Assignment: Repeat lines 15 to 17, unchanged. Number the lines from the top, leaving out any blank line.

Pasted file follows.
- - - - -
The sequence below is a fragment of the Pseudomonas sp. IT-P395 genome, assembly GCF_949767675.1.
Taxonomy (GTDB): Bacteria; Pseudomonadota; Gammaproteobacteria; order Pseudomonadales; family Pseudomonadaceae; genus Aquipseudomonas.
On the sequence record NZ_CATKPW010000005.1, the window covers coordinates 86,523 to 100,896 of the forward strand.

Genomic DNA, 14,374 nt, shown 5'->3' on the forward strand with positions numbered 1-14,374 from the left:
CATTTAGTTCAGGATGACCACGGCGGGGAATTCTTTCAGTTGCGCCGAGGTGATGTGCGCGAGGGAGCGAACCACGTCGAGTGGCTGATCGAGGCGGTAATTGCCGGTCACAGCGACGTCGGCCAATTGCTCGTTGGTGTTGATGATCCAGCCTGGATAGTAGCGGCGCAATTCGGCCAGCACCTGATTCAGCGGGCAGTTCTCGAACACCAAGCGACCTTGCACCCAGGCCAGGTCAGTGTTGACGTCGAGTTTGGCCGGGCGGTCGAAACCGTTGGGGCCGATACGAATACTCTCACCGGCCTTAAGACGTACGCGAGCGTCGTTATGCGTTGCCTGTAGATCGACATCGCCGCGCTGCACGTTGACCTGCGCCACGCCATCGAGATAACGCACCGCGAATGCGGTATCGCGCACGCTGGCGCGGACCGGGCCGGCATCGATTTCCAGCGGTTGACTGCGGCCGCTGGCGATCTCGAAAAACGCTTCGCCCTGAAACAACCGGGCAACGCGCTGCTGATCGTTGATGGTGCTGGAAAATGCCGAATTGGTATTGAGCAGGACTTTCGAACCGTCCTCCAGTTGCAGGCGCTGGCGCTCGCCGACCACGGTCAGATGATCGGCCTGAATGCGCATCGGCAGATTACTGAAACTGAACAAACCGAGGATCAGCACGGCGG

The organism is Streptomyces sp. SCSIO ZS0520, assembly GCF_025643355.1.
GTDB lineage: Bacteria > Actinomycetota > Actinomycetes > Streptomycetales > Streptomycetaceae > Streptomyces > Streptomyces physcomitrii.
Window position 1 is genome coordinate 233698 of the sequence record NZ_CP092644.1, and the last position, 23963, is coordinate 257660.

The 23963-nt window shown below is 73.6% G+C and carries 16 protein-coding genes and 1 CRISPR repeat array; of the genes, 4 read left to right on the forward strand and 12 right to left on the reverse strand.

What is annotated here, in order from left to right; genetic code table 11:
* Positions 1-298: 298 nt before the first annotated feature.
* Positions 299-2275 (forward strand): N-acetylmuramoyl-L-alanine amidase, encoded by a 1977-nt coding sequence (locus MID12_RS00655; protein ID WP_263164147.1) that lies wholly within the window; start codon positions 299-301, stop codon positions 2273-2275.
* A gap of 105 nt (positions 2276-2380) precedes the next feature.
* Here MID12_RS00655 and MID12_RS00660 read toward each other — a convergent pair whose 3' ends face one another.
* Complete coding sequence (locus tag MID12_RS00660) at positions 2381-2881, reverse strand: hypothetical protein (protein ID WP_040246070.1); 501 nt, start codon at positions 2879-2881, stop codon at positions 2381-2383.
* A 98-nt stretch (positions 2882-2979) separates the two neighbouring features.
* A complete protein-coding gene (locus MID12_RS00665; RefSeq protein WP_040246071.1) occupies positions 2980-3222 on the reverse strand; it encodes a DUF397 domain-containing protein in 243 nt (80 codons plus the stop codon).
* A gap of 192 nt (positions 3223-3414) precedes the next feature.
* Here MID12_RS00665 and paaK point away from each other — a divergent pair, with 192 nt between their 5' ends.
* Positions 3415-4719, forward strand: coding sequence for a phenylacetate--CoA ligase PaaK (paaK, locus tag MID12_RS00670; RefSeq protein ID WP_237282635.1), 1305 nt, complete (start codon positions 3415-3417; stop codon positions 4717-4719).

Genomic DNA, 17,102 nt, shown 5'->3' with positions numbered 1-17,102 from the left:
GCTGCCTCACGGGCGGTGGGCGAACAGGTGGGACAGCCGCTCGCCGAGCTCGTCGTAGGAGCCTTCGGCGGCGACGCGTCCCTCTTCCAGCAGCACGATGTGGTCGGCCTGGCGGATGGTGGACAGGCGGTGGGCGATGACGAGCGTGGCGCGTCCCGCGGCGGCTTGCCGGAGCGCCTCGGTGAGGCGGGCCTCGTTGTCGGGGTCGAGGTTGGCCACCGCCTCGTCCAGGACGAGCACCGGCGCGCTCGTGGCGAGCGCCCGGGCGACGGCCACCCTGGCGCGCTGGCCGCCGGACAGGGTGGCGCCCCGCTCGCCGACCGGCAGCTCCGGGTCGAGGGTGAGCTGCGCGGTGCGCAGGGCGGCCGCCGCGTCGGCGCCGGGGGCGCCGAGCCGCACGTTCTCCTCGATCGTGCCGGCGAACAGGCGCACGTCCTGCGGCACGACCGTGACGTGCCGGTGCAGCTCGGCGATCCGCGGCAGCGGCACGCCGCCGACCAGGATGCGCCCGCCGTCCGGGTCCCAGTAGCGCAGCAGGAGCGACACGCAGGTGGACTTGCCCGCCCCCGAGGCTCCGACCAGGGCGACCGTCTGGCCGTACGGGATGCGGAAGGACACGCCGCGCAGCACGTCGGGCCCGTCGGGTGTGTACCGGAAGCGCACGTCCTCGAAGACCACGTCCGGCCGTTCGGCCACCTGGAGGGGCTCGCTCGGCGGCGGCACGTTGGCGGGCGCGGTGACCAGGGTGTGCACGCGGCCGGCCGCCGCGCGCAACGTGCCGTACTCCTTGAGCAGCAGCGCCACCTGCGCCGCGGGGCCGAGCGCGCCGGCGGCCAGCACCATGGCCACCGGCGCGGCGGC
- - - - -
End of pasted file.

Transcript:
* Complete coding sequence (locus tag MID12_RS00660) at positions 2381-2881, reverse strand: hypothetical protein (protein ID WP_040246070.1); 501 nt, start codon at positions 2879-2881, stop codon at positions 2381-2383.
* A 98-nt stretch (positions 2882-2979) separates the two neighbouring features.
* A complete protein-coding gene (locus MID12_RS00665; RefSeq protein WP_040246071.1) occupies positions 2980-3222 on the reverse strand; it encodes a DUF397 domain-containing protein in 243 nt (80 codons plus the stop codon).